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All the Ugly and Wonderful Things by Bryn Greenwood
Publication Date: August 9th 2016
A beautiful and provocative love story between two unlikely people and the hard-won relationship that elevates them above the Midwestern meth lab backdrop of their lives.
As the daughter of a drug dealer, Wavy knows not to trust people, not even her own parents. It’s safer to keep her mouth shut and stay out of sight. Struggling to raise her little brother, Donal, eight-year-old Wavy is the only responsible adult around. Obsessed with the constellations, she finds peace in the starry night sky above the fields behind her house, until one night her star gazing causes an accident. After witnessing his motorcycle wreck, she forms an unusual friendship with one of her father’s thugs, Kellen, a tattooed ex-con with a heart of gold.
By the time Wavy is a teenager, her relationship with Kellen is the only tender thing in a brutal world of addicts and debauchery. When tragedy rips Wavy’s family apart, a well-meaning aunt steps in, and what is beautiful to Wavy looks ugly under the scrutiny of the outside world. A powerful novel you won’t soon forget, Bryn Greenwood’s All the Ugly and Wonderful Things challenges all we know and believe about love.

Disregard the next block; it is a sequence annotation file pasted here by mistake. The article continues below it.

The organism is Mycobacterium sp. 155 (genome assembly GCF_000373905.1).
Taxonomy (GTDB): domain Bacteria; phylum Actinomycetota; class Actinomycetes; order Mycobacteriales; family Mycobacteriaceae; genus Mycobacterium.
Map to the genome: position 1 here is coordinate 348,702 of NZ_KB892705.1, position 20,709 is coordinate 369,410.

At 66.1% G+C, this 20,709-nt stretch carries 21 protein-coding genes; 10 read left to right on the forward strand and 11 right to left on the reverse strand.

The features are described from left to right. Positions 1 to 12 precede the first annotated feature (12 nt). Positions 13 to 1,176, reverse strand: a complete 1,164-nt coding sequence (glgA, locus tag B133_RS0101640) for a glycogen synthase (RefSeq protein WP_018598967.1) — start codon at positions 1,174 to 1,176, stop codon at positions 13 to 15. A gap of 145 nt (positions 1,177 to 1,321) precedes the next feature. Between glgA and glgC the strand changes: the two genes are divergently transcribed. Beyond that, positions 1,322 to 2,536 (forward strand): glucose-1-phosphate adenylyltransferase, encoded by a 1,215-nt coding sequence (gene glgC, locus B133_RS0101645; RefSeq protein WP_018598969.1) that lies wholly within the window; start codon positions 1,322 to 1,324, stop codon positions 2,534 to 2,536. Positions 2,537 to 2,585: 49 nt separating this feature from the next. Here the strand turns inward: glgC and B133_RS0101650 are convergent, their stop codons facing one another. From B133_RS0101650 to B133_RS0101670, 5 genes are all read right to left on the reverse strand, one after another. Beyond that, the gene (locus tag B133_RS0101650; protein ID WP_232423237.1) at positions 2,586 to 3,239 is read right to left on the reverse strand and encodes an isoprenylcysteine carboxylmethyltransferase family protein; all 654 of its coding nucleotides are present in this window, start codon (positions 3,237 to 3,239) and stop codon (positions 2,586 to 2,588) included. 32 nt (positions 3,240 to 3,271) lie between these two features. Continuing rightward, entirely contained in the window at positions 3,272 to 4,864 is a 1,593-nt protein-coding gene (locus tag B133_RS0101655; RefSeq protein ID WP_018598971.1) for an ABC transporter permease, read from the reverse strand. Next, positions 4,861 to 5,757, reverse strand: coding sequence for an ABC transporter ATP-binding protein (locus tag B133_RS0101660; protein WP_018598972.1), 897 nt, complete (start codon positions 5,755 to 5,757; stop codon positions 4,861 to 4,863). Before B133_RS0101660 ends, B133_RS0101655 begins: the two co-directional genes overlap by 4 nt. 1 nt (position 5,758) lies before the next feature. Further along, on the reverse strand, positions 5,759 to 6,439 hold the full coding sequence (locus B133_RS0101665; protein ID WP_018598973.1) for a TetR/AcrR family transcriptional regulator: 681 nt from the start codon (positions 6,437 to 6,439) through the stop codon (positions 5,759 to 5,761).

My rating: 5 of 5 stars
Once in a while as a reader you come across a novel that is so impactful you have no choice but to take a pause. This year All The Ugly and Wonderful Things is that novel. It’s without a doubt an incredibly thought provoking read so unconventional and outstanding in it’s delivery, it raises questions that result in uncomfortable answers.
Had it not been at the urging of some friends reviews, I must admit, it’s not a novel I would have been brave enough to read. The thought of a mid twenties “Hero” and a barely teenage heroine left an unpleasantness that had much to be desired.
Much to my surprise, stripped of age, it’s a story of an innocent romance borne in pain and neglect. It’s a story of soul recognising soul, where the threat of discovery is diminished by weight of the emotions and longing involved.
It’s a difficult subject matter and as appalling as it may seem at times, it makes for difficult albeit addictive reading. It’s confrontational, tragic and fraught with tension and when it came to the truth, I wanted nothing more than a happy ending for characters that deserved a life of love and happiness.